Arts & Life
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This article was published 20/11/2019 (235 days ago), so information in it may no longer be current.
The name of this vegan venue might sound a bit, well, functional. But enter this Sherbrook Street resto, with its friendly, relaxed vibe and fun, tasty, reasonably priced plant-based cuisine, and you’ll realize it’s all about enjoyment.
As vegan eating becomes more mainstream, Roughage is a welcome addition to the city’s expanding scene.
Offering house-made small-batch nut cheeses and seitans — plant-based versions of dairy and meat staples — the menu will also appeal to a lot of omnivores, flexitarians and the vegan-curious.
126 Sherbrook St.
Go for: vegan comfort food
Best bet: super-tasty nachos with cheeze sauce
Tuesday-Saturday: 11 a.m.-3 p.m., 5-9 p.m.
★★★1/2 out of five
When thinking vegan, one doesn’t usually conjure up visions of charcuterie, with all its meaty, porky connotations. But Roughage pulls off a nice plant-based board, offering one evening some almond feta, with complex salty, tangy flavours, and a convincingly creamy vegan brie, as well as two seitan-based deli slices.
(Seitan — sometimes called wheat meat — is a high-protein food made from wheat gluten that can achieve surprisingly meat-like textures and tastes.)
We got strips of sweet-savoury Haam and some UnTurkey, along with walnut halves, sunflower seeds, olives (these could be upgraded), roasted peppers and a little pickled veg.
Everything is served with crackers and some fabulous and chewy sourdough from Eadha Bread, given a quick grill.
The nachos are another treat. They start with La Cocina tortilla chips, an absolute stand-out made-in-Manitoba product, and include black beans, tomato and onion and a vinaigrette with hits of citrus and chili.
The real kicker is the plant-based "cheeze" sauce, which is tasty and just a little trashy — and I mean that not as a back-handed compliment but in the best possible sense.
The Roughage kitchen understands that nacho cheese sauce, vegan or otherwise, should be a bit orange and enthusiastically over the top.
Roughage, situated in the former Khao House, is basically the main floor of an old home, so you feel like you’re eating in somebody’s pleasant, wooden-floored, slightly creaky West Broadway dining room.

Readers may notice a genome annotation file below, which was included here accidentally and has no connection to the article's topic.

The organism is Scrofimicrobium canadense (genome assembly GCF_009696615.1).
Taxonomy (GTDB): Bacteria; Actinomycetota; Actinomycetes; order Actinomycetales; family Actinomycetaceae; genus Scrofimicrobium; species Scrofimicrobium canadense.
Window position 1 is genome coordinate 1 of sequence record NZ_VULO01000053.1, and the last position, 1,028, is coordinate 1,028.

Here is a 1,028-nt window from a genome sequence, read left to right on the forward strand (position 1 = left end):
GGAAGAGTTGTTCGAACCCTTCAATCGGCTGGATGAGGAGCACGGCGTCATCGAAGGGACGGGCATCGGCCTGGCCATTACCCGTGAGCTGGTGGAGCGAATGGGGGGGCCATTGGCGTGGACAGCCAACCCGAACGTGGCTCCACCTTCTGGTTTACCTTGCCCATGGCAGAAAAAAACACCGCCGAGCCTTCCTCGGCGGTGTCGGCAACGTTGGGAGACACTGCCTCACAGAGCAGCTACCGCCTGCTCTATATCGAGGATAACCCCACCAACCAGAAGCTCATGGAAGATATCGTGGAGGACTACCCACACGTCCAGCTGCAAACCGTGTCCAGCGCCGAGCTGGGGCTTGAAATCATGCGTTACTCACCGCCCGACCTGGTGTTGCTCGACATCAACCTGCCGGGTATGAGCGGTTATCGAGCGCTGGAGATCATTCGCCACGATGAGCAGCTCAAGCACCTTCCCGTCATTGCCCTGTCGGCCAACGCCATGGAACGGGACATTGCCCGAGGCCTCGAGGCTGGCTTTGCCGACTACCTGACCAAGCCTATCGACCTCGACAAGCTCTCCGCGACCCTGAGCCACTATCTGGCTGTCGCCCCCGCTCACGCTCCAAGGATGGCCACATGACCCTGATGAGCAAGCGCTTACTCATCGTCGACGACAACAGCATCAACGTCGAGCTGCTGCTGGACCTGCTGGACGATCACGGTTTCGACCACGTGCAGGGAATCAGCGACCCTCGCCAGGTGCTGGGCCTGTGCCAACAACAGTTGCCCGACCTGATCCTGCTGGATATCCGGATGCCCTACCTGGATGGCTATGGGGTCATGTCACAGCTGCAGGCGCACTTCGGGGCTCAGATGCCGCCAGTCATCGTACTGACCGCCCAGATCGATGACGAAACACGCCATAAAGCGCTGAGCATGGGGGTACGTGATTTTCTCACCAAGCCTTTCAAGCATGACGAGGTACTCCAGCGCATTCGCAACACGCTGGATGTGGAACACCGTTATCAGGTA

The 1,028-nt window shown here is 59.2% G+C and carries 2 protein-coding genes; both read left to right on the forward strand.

The small, intimate setting is matched by a tight menu, which features a couple of starters, a few mains, some changing daily specials and a trio of sandwiches and salads.
Vegan mac ’n’ cheese is very good, the sauce rich but not stodgy with a nice smoky note. It’s topped with broccoli and more bits of that Haam.
I think the current mania for bowl-based cuisine can be overrated, but Roughage’s burrito bowl gets things right with fresh, clear flavours and textures. Comforting brown rice, black beans and roasted sweet potatoes are contrasted with crushed tortilla chips and tied up with a lime- and jalapeno-spiked vinaigrette.
The soups change. A carrot, ginger and coconut option had bright, fresh flavours, though the texture could have been smoother.
There’s also a roasted beets and arugula dish. The menu calls it "a mix" because it’s "so much more than a salad," and it is packed with seeds, nuts, hemp hearts and a lot of flavour, including a well-balanced maple and Dijon dressing. It’s served with more of that good sourdough.
Sammies, served on soft baguettes, include an UnTurkey option, which augments a pretty persuasive turkey substitute with lots of crunchy vegetables and loads of taste from walnut pesto and a salty, nutty cashew parm.
The desserts also rotate, with maybe one or two options of rather sweetly old-fashioned vegan baking available.
On one night, it was homey lemon pudding cakelets, and on another, the cookie of the week was peanut butter, rich and crumbly and just like mother used to make — if your mom was a good vegan baker.
Studying at the University of Winnipeg and later Toronto’s York University, Alison Gillmor planned to become an art historian. She ended up catching the journalism bug when she started as visual arts reviewer at the Winnipeg Free Press in 1992.
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